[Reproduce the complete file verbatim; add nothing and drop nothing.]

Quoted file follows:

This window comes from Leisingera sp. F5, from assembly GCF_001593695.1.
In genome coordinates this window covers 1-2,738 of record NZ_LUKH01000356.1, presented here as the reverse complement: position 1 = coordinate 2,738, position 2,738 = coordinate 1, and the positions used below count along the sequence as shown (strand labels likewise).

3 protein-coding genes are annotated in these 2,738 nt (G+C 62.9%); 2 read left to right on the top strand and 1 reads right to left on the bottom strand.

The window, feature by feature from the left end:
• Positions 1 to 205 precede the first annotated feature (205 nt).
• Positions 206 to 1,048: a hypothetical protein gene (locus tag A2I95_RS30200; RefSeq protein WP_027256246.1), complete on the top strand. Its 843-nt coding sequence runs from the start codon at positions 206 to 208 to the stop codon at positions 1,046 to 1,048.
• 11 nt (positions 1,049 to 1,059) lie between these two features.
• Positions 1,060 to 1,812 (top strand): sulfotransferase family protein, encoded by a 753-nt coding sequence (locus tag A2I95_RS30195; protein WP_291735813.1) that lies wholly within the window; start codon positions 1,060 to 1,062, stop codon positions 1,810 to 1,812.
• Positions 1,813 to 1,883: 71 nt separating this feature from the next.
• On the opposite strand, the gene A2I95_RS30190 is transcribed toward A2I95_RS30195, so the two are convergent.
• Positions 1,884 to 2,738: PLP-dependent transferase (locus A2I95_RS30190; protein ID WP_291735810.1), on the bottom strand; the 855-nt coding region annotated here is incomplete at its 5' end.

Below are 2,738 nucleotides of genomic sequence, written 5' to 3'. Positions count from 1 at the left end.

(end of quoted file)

This window comes from Leisingera sp. F5, from assembly GCF_001593695.1.
In genome coordinates this window covers 1-2,738 of record NZ_LUKH01000356.1, presented here as the reverse complement: position 1 = coordinate 2,738, position 2,738 = coordinate 1, and the positions used below count along the sequence as shown (strand labels likewise).

3 protein-coding genes are annotated in these 2,738 nt (G+C 62.9%); 2 read left to right on the top strand and 1 reads right to left on the bottom strand.

The window, feature by feature from the left end:
• Positions 1 to 205 precede the first annotated feature (205 nt).
• Positions 206 to 1,048: a hypothetical protein gene (locus tag A2I95_RS30200; RefSeq protein WP_027256246.1), complete on the top strand. Its 843-nt coding sequence runs from the start codon at positions 206 to 208 to the stop codon at positions 1,046 to 1,048.
• 11 nt (positions 1,049 to 1,059) lie between these two features.
• Positions 1,060 to 1,812 (top strand): sulfotransferase family protein, encoded by a 753-nt coding sequence (locus tag A2I95_RS30195; protein WP_291735813.1) that lies wholly within the window; start codon positions 1,060 to 1,062, stop codon positions 1,810 to 1,812.
• Positions 1,813 to 1,883: 71 nt separating this feature from the next.
• On the opposite strand, the gene A2I95_RS30190 is transcribed toward A2I95_RS30195, so the two are convergent.
• Positions 1,884 to 2,738: PLP-dependent transferase (locus A2I95_RS30190; protein ID WP_291735810.1), on the bottom strand; the 855-nt coding region annotated here is incomplete at its 5' end.

Below are 2,738 nucleotides of genomic sequence, written 5' to 3'. Positions count from 1 at the left end.